PAGE THIRTY]
ANN ARBOR
ART ASSOCIATION
PAINTINGS FROM THE
THIRTY-NINTH ANNUAL EXHIBITION,
ART INSTITUTE OF CHICAGO
ALUMNI MEMORIAL HALL MAY 15 TO JUNE 1
1927
The Exhibition Committee, in arranging the year's schedule, reserves the month of May for the best available exhibition of American paintings. This year forty-five paintings, selected from the Thirty-Ninth Annual American Exhibition at the Art Institute of Chicago, are being shown in the West Gallery, Alumni Memorial Hall. This group of paintings, since the close of the Chicago Exhibition in November, has been shown in the Minneapolis Institute of Arts, Minneapolis, Minnesota, the Grand Rapids Art Gallery, Grand Rapids, Michigan, and the Hackley Gallery of Fine Arts, Muskegon, Michigan.
(paintings
Adams, Katherine Langhorne
1. The Discarded Scarf
Albright, Ivan Le Lorraine
2. Paper Flowers
Anqarola, Anthony
3. Squatters' Lodgings
Bates, Kenneth
4. Epilogue
Baum, Walter Emerson
5. The Conversation
Bein, Charles
6. Bayou des Allemands
Beneker, Gerrit A.
7. Helen
Berninghatjs, J. Charles
8. Fishing Boat
Beeninghaus, Oscar E.
9. Autumn Days
Bernstein, Thekesa F.
10. Tatania
Borie, Adolphe
11. Woman Reading
Burroughs, Brtson
12. Demeter and Persephone
Cabrigan, William L.
13. Midsummer Masque
Carroll, John
14. Lydia
Comins, Eben F.
15. Gloria
Dalstrom, Gustap O.
16. Goose Island
de Young, Harry Anthony
17. Skulls and Bottles
Dunn, Charles
18. The Red Jacket
Eddy, Henry S.
19. Fair Street, Nantucket
Fassett, Truman E.
20. Off Shore
Fechin, Nicolai
21. The Wood Engraver
Foote, Will Howe
22. Gloucester Harbor
Fbieseke, Frederick C.
23. Nude
Grant, Frederic M.
24. Lake George
Grant, J. Jeffrey
25. A Street Scene in Brittany
Halpert, Samuel
26. The French Window
Hartman, Bertram
27. Early Spring, Sarle's Corners
Hopkinson, Charles
28. Family Group
Irvine, Wilson
29. The Broken Wall
Ives, Neil
30. Peonies
Jensen, Holger W.
31. The Green Cabin
Lever, Hayley
32. Yachts
Lie, Jonas
33. Eastward
McRae, Emma Fordyce
34. Gloucester
MOFFETT, ROSS
35. Shank Painter's Pond
Perbine, Van Deering
36. Path of Light
Philbrick, Otis
37. Winter Landscape
Schofield, W. Elmer
38. Devon Farm
Sharman, John
39. Iris
Susan, Robert
40. The Model
Walker, Horatio
41. A Barnyard Family
Walter, Martha
42. Spanish Balcony
Woelfle, Arthur, W.
43. Cape Cod Fishing Boats
Woodbtjry, C. H.
44. White Sea
Woodruff, Claude Wallace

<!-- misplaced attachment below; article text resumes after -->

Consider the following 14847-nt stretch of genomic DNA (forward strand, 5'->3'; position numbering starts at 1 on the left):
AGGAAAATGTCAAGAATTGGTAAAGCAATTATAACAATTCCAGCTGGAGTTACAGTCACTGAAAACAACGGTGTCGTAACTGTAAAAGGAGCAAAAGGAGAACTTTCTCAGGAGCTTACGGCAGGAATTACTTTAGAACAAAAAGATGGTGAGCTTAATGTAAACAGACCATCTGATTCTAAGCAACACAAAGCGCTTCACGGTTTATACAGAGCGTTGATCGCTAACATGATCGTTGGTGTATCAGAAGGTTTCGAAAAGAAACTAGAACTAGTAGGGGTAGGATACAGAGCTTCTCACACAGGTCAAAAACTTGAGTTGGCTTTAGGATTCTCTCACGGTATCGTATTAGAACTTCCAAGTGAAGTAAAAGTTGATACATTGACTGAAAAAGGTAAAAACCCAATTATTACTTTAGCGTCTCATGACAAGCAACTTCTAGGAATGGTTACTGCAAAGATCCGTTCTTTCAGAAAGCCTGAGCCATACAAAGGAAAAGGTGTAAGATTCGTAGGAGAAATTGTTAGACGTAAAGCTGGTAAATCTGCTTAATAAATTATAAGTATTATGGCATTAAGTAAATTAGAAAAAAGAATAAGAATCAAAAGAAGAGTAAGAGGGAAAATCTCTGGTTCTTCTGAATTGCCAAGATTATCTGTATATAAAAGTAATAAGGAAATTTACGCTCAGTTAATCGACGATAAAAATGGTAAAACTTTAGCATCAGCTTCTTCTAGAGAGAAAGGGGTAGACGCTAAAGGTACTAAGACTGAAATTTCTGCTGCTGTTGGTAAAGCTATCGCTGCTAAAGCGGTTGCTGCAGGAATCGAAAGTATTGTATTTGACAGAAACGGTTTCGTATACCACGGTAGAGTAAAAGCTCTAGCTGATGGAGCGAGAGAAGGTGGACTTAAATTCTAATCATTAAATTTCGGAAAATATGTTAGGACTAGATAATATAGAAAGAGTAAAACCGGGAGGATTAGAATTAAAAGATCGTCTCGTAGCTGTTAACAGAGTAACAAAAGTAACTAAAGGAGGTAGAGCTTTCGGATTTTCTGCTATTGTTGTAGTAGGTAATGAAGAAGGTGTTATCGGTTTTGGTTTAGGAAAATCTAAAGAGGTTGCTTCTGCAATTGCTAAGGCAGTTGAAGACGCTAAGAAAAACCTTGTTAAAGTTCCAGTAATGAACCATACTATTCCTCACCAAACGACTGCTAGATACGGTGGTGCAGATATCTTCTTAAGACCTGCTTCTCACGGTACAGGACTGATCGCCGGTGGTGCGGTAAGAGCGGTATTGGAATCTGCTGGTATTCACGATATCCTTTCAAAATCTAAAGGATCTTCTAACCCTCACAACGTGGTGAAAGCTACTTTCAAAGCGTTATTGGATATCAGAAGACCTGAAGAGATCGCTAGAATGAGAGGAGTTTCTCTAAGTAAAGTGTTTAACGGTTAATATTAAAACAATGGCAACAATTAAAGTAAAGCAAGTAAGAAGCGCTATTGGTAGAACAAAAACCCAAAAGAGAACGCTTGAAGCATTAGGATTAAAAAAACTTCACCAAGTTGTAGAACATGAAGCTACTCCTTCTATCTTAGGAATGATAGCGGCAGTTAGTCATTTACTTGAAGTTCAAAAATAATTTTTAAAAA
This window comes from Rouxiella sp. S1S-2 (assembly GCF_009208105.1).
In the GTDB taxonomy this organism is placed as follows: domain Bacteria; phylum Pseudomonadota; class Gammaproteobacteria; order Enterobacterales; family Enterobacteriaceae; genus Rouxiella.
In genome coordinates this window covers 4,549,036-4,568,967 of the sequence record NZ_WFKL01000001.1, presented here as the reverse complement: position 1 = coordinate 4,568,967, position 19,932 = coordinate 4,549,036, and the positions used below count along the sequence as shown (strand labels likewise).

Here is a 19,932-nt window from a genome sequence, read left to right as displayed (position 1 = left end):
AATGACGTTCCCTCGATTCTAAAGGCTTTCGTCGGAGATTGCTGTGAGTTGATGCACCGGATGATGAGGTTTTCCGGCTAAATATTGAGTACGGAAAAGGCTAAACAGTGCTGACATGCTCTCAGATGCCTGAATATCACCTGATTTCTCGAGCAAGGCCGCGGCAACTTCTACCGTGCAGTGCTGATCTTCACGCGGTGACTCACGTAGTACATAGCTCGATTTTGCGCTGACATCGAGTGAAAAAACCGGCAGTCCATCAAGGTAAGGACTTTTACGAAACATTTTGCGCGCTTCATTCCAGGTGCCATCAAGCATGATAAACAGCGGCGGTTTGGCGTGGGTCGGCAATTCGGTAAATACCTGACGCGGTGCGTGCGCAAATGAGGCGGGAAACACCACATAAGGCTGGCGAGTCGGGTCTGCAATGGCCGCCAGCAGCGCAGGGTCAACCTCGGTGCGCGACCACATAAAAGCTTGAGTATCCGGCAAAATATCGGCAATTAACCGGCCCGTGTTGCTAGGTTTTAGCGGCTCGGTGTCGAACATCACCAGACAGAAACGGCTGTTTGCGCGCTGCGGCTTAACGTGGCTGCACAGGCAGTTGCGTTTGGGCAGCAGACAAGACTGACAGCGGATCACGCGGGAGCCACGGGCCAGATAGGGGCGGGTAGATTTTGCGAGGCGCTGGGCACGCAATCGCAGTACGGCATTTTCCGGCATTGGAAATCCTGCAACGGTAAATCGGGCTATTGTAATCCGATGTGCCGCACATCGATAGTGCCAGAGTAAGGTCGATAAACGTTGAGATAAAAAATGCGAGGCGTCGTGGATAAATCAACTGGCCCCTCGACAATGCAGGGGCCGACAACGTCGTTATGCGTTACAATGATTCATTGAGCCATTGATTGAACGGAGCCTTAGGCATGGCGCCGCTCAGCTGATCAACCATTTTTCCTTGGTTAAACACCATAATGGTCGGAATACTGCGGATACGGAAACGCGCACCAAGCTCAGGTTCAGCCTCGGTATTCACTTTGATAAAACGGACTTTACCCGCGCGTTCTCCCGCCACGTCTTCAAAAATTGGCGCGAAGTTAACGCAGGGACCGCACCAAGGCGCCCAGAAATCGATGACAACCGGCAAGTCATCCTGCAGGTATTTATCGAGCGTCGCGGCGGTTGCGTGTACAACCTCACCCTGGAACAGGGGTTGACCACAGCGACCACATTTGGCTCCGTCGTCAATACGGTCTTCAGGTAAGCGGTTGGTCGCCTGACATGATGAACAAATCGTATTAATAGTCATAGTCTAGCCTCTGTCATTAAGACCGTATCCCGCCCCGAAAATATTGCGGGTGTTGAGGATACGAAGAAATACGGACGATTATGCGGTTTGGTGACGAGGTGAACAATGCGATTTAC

45. Colonial House
Mayor Buys First Copy
Mayor Edward Staebler ia shown buying the first copy of The Times News In the annual newspaper sale by the Ann Arbor Kiwanis club. Judge Jay Pray, president of the club, is making the. Bale.
The mayor is handing the Judge a $B bill which the judge was quick to appropriate for the beneft of the children at Unfverslty hos pital. . -.'V
G
IT
BYSTAEB
ET ED LER
Mayor Frowns on Appropriation for Addition to Clerk Staff
POLICE FUjiF AFFECTED
Message to Council Also
Disapproves Increase
in Special Amounts
Mayor Edward VV. Staebler today vetoed three items in the 1927-28 budget adopted by city council at Its meeting Monday evening. The items disapproved by the mayor were those appropriating $1,200 for a new member of the city clerk's staff; $14,4SS additional expenditure for the police department, and an item, in the special funds appropriation for bridge, culvert and crosswalk construction.
The mayor gave the following reasons for disapproving the three items in a message to the council:
"1. The item of $1,200 for new clerk, indexing and filing, in the office of the city clerk is diapprov-ed because in my judgment the1 present force of the department of the city clerk is amply sufficient to care for the duties of that office. The present amount appropriated for salaries alone in this department is $7,200.
Police Fund Cut Urged
"2. Another item which 1 cannot ft'nd consistent with principles of economical administration is the provision for an additional expenditure of $14,488 for the police department. This sum would be used, not primarily to .afford additional protection to the city, but to reduce the hours ot service of members of the department. This amount added to the already increasing burden of taxation is, in my judgment, not justifiable either from the point of view of the needs of the department, or of the taxpayers who will eventually be called upon to assume this added burden.
¦Although I do 'not approve, of this provision, 1 do not wish to be construed as being in opposition to changes which will shorten, the hours of duty, of members of the police force. I do not question so much the need of this', redaction 'as the suddenness with -Which It is jori t.i Si-ing It aboufi¦ In_ rterday all af once P'kit that we reduce hours gradually.
"This item, therefore, of $14,-' 4S8 for seven, new first-year , men and onedesk sargeant is herewith returned disapproved.
Increase Disapproved "3. In the item of "special funds" in your budget you have appropriated the sum'of $80,22.0.86 in the bridge, culvert and crosswalk fund, which is an increase of $24,000 over
I
the appropriation of the preceding year. This increase appears disproportionate to me and I disapprove of $10,000 of the proposed increase.